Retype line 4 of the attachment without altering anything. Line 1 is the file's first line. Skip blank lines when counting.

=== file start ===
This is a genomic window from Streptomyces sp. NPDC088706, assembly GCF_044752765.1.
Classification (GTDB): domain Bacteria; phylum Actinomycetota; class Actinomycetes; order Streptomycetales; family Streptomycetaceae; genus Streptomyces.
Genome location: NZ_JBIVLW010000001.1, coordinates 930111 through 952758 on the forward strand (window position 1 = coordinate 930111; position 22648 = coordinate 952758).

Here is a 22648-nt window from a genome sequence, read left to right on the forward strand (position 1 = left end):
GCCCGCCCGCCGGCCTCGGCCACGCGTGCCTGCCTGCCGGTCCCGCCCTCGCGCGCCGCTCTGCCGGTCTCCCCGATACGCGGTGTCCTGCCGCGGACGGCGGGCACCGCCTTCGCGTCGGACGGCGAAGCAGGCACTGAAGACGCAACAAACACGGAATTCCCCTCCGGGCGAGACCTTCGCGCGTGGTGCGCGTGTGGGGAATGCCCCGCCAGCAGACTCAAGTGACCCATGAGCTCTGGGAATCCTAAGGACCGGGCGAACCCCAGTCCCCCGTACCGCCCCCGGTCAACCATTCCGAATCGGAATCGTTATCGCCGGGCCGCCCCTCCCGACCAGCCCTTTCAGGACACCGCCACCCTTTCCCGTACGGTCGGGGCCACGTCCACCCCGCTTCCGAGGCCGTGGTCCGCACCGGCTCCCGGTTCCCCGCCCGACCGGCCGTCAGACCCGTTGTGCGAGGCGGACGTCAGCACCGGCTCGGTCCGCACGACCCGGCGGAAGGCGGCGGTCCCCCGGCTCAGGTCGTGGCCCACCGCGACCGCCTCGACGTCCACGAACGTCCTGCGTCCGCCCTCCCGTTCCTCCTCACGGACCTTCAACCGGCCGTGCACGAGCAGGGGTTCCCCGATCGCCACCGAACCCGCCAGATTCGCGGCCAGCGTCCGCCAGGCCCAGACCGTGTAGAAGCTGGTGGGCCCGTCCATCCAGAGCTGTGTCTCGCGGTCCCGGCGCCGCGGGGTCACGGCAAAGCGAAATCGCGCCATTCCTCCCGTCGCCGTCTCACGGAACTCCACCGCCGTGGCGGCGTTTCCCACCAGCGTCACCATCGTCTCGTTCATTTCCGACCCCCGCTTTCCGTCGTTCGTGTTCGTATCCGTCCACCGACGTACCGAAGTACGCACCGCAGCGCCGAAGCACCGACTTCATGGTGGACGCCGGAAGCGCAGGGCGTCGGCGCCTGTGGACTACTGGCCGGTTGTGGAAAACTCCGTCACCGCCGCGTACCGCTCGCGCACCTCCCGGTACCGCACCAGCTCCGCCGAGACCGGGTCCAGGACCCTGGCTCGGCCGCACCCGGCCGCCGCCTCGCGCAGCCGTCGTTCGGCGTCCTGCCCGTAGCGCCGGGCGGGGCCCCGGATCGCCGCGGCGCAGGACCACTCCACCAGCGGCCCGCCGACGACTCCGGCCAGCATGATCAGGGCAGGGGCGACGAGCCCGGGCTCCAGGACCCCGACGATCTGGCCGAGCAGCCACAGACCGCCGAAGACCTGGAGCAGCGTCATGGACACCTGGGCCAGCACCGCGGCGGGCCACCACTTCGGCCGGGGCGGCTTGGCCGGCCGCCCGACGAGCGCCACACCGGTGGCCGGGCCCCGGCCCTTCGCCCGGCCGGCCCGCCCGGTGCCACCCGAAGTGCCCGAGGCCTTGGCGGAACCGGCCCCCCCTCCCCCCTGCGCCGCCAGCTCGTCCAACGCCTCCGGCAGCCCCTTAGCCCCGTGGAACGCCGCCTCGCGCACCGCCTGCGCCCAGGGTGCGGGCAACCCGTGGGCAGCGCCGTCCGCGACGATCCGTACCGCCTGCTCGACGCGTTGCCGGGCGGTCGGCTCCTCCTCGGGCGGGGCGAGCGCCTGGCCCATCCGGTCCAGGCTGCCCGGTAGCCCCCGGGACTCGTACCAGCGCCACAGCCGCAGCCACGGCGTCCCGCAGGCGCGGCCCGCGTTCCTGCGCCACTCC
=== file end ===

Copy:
Here is a 22648-nt window from a genome sequence, read left to right on the forward strand (position 1 = left end):